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August 11, 1978

Minimal Genetic Findings and Their Cancer Control Implications: A Family With the Cancer Family Syndrome

Author Affiliations

From the Department of Preventive Medicine and Public Health, Creighton University School of Medicine, Omaha.

JAMA. 1978;240(6):535-538. doi:10.1001/jama.1978.03290060037009

A kindred in which five first-degree relatives were initially known to exhibit colorectal, endometrial, and unspecified carcinoma for two generations, occurring at an early age and including three cases of multiple primary cancer, is consistent with criteria for the cancer family syndrome. Follow-up included a diligent surveillance program that led to the early diagnosis of colon cancer in a young member of the third generation who had been considered at high risk for this lesion. Manifestly, hereditary cancer syndrome identification may be expedited through longitudinal study of apparently cancer-prone kindreds, given limited historical information about tumor expression. However, cancer surveillance measures can and should be instituted early and predicated on clues that suggest, but need not be diagnostic of, such a hereditary cancer predisposing disorder.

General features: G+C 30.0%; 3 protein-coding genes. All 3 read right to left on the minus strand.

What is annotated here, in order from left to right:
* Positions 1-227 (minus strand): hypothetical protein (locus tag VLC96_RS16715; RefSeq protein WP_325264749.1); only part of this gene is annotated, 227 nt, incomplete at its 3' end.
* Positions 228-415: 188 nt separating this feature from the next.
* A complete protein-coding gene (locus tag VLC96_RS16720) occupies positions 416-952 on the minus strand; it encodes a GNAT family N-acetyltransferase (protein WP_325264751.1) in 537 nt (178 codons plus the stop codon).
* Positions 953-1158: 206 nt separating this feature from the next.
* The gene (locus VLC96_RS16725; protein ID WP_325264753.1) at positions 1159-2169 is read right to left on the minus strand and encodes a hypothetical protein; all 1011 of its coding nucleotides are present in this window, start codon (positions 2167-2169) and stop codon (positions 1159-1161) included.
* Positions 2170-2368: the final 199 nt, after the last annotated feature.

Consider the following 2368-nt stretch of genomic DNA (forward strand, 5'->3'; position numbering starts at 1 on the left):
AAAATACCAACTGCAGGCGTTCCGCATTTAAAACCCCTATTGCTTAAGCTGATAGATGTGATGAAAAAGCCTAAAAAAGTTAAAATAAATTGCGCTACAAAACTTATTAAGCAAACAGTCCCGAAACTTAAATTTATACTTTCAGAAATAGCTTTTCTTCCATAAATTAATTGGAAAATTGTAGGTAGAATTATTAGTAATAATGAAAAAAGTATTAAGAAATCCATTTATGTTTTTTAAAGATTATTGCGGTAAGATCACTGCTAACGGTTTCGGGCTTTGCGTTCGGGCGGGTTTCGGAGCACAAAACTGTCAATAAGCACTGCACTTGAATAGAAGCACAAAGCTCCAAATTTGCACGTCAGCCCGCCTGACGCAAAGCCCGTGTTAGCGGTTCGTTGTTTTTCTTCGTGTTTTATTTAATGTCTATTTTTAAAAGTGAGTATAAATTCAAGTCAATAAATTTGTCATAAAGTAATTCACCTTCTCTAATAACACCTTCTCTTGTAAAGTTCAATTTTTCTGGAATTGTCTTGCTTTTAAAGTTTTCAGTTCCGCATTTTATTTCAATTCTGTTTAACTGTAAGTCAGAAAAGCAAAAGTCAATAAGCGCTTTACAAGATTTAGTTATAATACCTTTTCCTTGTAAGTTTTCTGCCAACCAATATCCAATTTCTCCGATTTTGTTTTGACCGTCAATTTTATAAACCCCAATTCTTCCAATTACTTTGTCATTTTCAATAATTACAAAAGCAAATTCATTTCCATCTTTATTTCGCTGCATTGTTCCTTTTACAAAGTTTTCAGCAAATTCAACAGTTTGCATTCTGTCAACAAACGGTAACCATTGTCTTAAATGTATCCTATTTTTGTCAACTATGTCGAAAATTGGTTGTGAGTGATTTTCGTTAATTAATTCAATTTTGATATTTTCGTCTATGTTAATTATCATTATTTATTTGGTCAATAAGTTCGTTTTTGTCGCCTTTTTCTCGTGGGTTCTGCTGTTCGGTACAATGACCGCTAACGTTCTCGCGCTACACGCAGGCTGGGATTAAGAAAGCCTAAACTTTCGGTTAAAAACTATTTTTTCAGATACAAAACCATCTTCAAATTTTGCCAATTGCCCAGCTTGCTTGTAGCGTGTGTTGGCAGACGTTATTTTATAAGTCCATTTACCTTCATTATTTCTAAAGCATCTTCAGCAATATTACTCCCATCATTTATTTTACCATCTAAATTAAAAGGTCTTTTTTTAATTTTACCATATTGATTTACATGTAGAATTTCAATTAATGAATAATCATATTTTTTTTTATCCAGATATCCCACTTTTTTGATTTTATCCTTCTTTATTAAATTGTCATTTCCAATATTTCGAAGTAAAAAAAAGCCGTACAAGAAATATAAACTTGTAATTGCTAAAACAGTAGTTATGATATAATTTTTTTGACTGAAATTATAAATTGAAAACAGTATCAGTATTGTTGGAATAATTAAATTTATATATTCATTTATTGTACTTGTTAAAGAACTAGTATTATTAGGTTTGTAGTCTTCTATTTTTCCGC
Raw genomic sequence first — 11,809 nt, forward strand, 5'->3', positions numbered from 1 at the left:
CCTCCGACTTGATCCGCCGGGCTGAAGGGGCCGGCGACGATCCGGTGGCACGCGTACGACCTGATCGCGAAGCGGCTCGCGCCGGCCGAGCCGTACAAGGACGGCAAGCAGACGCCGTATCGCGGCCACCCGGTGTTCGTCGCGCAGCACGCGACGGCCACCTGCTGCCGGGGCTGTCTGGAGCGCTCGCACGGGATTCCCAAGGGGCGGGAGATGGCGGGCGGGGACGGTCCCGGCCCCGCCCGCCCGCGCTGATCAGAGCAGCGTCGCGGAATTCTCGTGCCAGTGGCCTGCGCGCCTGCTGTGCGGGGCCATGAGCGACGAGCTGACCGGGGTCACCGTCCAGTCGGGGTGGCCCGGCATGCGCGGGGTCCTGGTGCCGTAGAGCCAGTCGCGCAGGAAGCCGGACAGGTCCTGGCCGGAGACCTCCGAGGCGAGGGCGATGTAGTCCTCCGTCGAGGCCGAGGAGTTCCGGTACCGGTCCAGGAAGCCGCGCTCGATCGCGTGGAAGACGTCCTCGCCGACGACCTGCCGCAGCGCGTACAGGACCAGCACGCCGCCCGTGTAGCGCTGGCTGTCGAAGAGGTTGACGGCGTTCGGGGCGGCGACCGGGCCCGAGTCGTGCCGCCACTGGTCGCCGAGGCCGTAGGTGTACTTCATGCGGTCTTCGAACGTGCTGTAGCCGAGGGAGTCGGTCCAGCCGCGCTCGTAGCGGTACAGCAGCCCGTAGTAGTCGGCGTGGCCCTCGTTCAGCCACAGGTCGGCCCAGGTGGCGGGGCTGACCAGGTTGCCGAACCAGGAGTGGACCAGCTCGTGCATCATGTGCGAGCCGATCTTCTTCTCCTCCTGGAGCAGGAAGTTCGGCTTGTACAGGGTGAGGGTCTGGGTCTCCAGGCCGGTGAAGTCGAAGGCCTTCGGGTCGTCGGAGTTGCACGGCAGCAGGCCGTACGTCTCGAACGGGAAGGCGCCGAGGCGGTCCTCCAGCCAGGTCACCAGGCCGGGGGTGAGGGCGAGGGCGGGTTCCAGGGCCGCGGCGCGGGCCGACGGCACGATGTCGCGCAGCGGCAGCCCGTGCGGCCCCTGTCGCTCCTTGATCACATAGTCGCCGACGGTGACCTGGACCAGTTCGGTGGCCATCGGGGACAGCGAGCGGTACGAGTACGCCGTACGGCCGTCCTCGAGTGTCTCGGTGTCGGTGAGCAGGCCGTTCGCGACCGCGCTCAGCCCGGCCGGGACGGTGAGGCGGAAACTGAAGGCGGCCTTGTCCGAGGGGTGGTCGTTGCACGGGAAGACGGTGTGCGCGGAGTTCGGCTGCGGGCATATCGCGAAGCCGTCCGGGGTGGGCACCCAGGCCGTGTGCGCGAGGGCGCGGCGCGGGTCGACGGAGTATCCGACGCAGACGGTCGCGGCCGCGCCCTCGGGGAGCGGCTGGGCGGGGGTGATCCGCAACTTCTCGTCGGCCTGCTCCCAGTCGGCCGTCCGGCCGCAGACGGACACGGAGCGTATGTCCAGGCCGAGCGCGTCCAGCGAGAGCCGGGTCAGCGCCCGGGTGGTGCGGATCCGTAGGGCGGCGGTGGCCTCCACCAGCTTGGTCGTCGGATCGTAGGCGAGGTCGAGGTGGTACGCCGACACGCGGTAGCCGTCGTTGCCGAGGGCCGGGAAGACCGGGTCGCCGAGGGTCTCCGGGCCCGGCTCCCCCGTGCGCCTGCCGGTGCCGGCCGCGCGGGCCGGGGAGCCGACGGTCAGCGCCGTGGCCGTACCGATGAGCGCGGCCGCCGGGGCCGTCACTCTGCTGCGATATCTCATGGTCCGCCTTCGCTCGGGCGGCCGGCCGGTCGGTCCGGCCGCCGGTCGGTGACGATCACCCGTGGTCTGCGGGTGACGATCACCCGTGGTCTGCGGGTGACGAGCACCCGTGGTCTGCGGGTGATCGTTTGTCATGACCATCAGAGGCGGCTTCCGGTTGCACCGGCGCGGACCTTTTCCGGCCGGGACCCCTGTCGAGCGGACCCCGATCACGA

(JAMA 240:535-538, 1978)